Paddling down the river from Windsor last weekend with Daniel Bownds there were stark reminders of the floods earlier in the year. There were many sad scenes of boats high and dry on the tow-path or half-sunken at crazy angles. Endless shredded shopping bags hanging in tree branches still grey from the flood waters gave the river an eerie feel. The weirs were all chock a block with every sort of detritus you can imagine, whole trees, massive logs, boats, canoes, kayaks, bags, bottles, tables and even a Wendy house,
Many homes were taking advantage of the fine weather and had every door and window open with the hum of air-heaters brought in to dry out flooded properties. The other sound was that of pressure washers washing away the silt and debris from decks, patios and jetties. Otherwise, there was a remarkably fast return to normality as we floated past these scenes silently and swiftly pushed along by a steady current.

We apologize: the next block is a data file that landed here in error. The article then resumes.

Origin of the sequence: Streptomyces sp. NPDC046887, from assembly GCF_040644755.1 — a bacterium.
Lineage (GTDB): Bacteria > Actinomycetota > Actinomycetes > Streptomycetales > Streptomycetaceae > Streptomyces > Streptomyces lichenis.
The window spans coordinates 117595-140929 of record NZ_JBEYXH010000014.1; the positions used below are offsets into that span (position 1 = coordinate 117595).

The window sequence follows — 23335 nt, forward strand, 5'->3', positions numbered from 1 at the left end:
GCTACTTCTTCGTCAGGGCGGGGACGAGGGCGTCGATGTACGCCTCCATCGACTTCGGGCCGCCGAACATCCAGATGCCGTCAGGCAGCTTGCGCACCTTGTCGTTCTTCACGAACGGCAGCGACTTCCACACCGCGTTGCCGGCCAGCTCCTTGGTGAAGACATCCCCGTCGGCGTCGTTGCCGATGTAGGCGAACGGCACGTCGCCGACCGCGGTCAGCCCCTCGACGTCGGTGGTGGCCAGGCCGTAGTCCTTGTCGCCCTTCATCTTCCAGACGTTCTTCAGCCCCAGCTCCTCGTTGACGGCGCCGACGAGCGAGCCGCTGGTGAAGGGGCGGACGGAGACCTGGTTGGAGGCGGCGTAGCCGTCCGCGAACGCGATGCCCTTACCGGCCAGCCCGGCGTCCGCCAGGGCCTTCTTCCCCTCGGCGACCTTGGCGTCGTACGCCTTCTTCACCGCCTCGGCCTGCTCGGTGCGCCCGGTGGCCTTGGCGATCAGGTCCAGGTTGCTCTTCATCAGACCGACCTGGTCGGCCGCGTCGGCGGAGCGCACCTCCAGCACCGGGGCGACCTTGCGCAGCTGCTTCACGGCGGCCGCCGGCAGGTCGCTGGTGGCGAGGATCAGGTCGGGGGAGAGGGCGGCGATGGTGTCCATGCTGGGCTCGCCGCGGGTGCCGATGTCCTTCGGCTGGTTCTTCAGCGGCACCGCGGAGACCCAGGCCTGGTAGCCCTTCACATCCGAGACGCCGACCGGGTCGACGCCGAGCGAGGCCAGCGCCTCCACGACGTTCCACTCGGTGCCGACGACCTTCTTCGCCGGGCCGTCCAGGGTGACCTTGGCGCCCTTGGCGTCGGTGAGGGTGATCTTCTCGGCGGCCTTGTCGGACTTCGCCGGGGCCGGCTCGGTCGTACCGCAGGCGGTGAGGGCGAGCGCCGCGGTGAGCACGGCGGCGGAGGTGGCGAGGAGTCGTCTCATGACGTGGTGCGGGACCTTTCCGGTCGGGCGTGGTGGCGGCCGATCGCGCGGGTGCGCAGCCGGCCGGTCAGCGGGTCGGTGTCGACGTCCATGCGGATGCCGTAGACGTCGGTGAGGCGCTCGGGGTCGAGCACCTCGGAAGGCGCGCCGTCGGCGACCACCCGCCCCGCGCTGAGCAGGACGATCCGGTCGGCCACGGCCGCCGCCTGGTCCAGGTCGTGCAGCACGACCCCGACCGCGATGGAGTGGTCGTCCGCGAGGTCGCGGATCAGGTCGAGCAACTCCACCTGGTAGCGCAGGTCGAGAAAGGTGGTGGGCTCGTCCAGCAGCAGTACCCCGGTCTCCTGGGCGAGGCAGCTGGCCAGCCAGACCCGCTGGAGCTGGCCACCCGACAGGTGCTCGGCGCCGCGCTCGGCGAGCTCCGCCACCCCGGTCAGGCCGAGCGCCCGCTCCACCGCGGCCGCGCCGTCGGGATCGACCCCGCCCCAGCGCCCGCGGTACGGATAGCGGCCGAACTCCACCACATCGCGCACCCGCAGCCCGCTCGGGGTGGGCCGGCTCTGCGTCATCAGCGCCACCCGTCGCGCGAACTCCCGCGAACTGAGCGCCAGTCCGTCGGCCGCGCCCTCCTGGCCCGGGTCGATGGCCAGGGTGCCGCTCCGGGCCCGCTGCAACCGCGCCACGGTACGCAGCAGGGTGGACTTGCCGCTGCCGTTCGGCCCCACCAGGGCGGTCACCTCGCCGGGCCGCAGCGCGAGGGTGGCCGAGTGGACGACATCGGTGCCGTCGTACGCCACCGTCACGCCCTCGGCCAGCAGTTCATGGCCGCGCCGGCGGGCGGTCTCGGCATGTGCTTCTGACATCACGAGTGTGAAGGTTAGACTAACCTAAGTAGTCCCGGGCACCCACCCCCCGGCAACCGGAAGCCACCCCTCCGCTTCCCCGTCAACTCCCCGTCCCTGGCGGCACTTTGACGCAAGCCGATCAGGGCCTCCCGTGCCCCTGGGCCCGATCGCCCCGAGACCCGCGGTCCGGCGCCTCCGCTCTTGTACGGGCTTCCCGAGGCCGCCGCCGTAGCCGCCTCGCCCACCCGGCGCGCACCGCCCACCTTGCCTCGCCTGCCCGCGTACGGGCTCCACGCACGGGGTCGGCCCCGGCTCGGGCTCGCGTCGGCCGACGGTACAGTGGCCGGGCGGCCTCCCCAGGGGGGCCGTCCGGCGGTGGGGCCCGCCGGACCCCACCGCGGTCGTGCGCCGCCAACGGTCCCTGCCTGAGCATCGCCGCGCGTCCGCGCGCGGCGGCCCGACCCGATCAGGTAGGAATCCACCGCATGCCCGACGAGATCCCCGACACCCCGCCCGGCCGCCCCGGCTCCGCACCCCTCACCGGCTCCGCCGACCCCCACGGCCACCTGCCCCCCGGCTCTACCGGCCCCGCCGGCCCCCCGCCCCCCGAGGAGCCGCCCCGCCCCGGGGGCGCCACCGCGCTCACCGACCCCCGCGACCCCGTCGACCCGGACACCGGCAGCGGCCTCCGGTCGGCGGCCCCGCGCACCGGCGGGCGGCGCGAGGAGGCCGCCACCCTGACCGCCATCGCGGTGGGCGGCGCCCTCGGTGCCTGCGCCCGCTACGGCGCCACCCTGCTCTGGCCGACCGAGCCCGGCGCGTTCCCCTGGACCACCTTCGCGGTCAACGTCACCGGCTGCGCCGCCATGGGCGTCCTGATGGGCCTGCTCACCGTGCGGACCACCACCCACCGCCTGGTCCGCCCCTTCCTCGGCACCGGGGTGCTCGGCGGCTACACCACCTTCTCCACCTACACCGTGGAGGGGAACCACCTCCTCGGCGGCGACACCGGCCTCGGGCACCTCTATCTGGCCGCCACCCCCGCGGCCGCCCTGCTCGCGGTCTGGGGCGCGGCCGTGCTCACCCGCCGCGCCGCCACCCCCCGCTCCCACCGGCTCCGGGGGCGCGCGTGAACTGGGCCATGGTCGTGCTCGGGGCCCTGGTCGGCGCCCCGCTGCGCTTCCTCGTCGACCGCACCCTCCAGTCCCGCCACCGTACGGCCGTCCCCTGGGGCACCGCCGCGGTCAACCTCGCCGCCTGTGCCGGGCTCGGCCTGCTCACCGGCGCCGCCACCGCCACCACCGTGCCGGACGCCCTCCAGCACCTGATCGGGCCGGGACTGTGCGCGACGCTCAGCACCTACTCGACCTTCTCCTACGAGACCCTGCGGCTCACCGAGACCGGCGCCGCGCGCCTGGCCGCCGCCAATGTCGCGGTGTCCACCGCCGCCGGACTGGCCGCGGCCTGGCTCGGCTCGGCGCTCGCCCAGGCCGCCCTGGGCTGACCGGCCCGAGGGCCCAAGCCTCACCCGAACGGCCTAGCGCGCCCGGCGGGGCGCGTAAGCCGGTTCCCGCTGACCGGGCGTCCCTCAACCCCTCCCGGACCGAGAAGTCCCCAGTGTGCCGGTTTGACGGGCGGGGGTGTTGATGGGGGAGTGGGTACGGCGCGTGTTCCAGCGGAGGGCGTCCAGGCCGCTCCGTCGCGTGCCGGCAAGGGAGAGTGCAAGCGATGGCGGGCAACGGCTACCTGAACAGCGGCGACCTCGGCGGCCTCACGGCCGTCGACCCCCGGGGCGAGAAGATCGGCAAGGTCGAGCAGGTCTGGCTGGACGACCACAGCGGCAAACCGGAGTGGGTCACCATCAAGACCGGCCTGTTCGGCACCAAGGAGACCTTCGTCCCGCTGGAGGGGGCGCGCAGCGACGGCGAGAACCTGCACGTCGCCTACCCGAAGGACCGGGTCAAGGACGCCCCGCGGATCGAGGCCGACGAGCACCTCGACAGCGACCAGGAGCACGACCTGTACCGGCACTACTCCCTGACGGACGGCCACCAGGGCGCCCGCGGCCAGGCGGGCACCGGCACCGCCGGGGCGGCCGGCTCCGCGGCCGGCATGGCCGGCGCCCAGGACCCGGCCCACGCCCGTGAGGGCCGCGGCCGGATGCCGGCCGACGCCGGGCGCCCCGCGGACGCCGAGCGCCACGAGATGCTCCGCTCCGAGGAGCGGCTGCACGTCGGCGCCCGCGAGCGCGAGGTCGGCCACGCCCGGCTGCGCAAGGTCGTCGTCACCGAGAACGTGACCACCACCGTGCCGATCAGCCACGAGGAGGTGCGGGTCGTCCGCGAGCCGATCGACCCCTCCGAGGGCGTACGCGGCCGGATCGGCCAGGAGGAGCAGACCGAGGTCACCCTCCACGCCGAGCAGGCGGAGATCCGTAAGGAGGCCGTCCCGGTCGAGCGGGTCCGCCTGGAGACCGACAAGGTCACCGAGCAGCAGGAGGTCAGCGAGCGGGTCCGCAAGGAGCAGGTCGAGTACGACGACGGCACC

Portaging was interesting in places with deep, smelly mud everywhere which soon found its way into the canoe each time we stepped back in. Navigating required extreme care as we approached or passed a weir. At times we had to paddle hard whilst heading at about 45 degrees to the bank to avoid getting sucked into the weirs and adding ourselves and the canoe to the mountains of flotsam already clogging them up.
Daffodils may be flowering and the sun rising higher in the skies but the trees along the river still gave a very brown wintry feel and we looked forward to the greening of the trees and the imminent arrival of spring.
The journey of 18 miles took us 4 hours with some short stops to switch from thermal top to t-shirts (not Dan who is always ready for a swim in his full length wet-suit and cagoule) and to buy a coffee and cake! Parking at Windsor station is only £2 on a Sunday, and I swiftly returned by train to collect my car)
Another view of Sunbury rollers and massive log